A man from Draper, Utah was indicted this week on 15 charges of mail fraud. Curtis L. DeYoung is charged with allegedly concealing the theft of $24 million from account holders who put retirement funds into his Riverton company, American Pension Services.

The FBI began investigated Mr. DeYoung’s company when it was sued by the Securities and Exchange Commission in April 2014. The complaint cited millions of dollars missing from APS customers who had used the company to hold their Individual Retirement Accounts and 401(k)s while they direct their own investments. This arrangement gives account holders much broader investing options for their funds than if they were held in standard accounts.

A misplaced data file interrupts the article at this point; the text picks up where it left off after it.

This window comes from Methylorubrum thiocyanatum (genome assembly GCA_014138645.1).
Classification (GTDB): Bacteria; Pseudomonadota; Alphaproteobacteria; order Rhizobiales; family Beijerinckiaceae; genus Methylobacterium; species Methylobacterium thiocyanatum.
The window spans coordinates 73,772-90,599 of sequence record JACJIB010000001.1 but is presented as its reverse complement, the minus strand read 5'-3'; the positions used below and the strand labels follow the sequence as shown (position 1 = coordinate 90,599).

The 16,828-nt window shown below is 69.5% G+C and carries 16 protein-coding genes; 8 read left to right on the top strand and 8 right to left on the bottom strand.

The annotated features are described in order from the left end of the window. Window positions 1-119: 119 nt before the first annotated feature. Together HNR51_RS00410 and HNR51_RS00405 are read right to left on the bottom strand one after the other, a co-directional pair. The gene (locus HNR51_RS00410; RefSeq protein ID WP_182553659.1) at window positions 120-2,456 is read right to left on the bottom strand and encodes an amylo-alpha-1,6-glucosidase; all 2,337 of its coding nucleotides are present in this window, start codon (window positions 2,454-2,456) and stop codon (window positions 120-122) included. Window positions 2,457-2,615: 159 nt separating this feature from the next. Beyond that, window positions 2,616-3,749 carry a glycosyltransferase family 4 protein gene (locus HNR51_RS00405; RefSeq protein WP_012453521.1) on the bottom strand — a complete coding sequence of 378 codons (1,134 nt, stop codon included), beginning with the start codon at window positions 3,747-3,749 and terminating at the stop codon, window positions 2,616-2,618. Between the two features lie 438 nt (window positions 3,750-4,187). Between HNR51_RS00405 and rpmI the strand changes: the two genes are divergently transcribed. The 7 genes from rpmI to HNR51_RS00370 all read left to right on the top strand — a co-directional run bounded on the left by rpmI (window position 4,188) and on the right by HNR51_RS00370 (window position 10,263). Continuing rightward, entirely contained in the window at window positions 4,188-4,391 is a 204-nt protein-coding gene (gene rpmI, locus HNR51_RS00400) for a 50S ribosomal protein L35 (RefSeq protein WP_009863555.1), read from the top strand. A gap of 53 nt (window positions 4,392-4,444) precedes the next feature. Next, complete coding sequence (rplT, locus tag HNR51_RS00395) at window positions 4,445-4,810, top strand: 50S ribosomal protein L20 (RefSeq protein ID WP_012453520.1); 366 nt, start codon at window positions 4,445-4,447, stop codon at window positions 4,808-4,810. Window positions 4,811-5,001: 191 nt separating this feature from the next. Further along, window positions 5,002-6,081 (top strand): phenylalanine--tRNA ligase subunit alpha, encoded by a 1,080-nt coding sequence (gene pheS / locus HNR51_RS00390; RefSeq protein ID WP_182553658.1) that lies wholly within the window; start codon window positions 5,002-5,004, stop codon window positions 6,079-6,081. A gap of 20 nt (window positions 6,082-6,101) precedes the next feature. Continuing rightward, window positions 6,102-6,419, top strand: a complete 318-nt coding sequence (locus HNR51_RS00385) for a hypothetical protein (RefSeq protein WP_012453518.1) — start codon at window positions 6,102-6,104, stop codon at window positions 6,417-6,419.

Mr. DeYoung is alleged to have used the monies for investments with friends — most of which failed — personal expenses, loans and high salaries, according to court documents.

APS' court-appointed receiver, Los Angeles Ballard Spahr partner Diane Thompson, also has sued Mr. DeYoung and his wife, saying they benefited from high salaries, funds put into retirement accounts and loans from the company even as it was insolvent.

Ms. Thompson proposes selling the APS accounts to another administrator of self-directed accounts. She estimates APS clients will ultimately lose about 6 percent of their funds.

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